While studies of the Old Greek (OG) of Daniel 7,13-14 are not uncommon, they are often undertaken as part of a broader examination of the 'one like a son of man'. Rarely, if ever, do these studies focus on the description of this figure in the
OG version and what readers of this version might have understood of this character. This study is an examination of the interpretation of OG Daniel 7,13-14, and the argument is made that the OG portrays the 'one like a son of man' as similar to the Ancient of Days and as a messianic figure.
It is argued that Q constructs a two-stage Son of Man Christology. The first stage presents a suffering figure whose experiences align with the contemporary situation and liminal experience of the audience of Q. The second stage focuses on
the future return of the Son of Man. It is at this point that group members will receive both victory and vindication. However, these two stages are not always maintained as discrete moments. By employing the title 'the coming one', Q at some points collapses this temporal distinction to allow the pastorally comforting message that some of the eschatological rewards can be enjoyed in the contemporary situation of the community.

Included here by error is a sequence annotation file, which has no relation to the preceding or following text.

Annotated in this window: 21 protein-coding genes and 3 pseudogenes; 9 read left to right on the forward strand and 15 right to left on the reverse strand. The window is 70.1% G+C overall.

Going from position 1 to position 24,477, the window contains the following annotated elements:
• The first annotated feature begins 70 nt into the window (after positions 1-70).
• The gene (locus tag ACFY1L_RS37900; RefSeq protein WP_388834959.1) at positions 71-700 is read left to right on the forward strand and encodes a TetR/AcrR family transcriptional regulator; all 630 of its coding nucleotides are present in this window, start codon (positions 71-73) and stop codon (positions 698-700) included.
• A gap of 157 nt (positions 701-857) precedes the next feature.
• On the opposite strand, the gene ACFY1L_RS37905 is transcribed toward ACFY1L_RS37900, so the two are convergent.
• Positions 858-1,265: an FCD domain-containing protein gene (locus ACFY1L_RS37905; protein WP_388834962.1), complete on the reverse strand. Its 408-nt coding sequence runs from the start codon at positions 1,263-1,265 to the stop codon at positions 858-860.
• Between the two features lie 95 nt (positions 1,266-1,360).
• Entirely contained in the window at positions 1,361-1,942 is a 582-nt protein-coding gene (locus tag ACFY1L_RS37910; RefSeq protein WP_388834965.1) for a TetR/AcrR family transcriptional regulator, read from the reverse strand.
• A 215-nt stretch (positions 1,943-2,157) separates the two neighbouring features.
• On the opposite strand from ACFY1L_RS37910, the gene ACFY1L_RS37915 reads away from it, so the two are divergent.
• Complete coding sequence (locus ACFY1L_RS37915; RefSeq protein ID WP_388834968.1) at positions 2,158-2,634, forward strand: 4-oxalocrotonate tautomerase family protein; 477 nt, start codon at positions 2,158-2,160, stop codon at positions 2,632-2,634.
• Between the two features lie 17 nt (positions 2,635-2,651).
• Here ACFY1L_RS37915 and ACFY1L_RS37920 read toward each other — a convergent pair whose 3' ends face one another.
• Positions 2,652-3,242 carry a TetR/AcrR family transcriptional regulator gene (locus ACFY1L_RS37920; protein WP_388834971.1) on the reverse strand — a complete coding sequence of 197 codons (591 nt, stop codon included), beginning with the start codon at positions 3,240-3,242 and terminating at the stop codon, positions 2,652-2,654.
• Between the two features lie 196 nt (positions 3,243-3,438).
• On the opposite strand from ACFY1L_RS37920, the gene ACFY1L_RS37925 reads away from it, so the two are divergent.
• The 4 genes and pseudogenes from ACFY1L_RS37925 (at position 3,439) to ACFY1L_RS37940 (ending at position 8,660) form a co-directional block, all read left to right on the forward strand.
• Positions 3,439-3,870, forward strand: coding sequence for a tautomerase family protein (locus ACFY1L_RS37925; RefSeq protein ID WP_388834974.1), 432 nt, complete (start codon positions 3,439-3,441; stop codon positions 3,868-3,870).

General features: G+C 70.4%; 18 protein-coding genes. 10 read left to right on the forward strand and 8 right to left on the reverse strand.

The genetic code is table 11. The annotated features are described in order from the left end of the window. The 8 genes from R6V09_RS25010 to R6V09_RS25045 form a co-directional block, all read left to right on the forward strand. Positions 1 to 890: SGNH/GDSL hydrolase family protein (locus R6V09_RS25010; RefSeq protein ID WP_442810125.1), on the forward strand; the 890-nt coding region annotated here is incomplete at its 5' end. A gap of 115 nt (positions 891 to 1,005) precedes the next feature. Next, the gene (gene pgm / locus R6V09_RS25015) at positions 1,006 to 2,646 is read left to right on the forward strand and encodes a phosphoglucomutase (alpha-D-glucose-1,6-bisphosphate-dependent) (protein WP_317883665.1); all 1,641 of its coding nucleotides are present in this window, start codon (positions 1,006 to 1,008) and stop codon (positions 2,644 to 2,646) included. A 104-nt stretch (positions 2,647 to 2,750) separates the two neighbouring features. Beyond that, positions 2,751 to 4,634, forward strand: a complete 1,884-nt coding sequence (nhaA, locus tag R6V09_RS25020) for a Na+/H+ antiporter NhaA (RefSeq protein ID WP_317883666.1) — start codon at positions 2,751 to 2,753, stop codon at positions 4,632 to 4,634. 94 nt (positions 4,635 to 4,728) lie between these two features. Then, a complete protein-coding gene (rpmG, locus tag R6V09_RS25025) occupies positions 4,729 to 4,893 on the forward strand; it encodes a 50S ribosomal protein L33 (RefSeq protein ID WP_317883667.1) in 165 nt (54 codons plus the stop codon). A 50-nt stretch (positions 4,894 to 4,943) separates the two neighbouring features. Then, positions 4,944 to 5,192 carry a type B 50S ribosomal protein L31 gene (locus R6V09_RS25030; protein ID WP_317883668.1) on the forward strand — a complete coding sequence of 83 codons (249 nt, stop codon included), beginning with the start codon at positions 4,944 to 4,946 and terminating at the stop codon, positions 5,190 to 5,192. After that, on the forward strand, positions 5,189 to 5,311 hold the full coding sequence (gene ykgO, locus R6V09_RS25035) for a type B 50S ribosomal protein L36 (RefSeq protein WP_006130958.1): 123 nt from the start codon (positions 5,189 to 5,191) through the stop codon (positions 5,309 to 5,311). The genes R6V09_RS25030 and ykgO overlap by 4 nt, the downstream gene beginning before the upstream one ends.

Important early textual witnesses show John 9,38-39a to be absent. Because of the use of uncharacteristic vocabulary, the use of rare verb forms such as e¶fh and pistey¥w, and the unique confession of faith and worship of Jesus as “Son of Man” during his earthly life, John 9,38 has been said to stand outside Johannine theology. I argue that, although John 9,38-39a confronts the Gospel’s reader with uncharacteristic vocabulary, this does not necessarily imply that these words were added by a later hand under liturgical influence. Instead of standing outside Johannine theology, the confession of faith and the worship by the man healed from his blindness function as the first fulfilment of the proleptic prediction of the words in 4,23 kaiù gaùr oO pathùr toioy¥toyv zhtei˜ toyùv proskynoy˜ntav ayßto¥n. Then, I confront the absence of 9,38-39a with yet another text-critical problem in the larger pericope 9,35-41 — the replacement of the title yiOoùv toy˜ aßnurw¥ poy in 9,35 by yiOoùv toy˜ ueoy — and argue that these two text-critical problems cannot be separated from one another. Finally, I explore how the designation “Son of Man” functions within the framework of pistey¥w and proskyne¥w. The worship of the Johannine Jesus can hardly be seen as a goal in itself. Instead, it is an acknowledgement that the Father is made known in the person of Jesus (cf. 9,3), and hence is typically Johannine.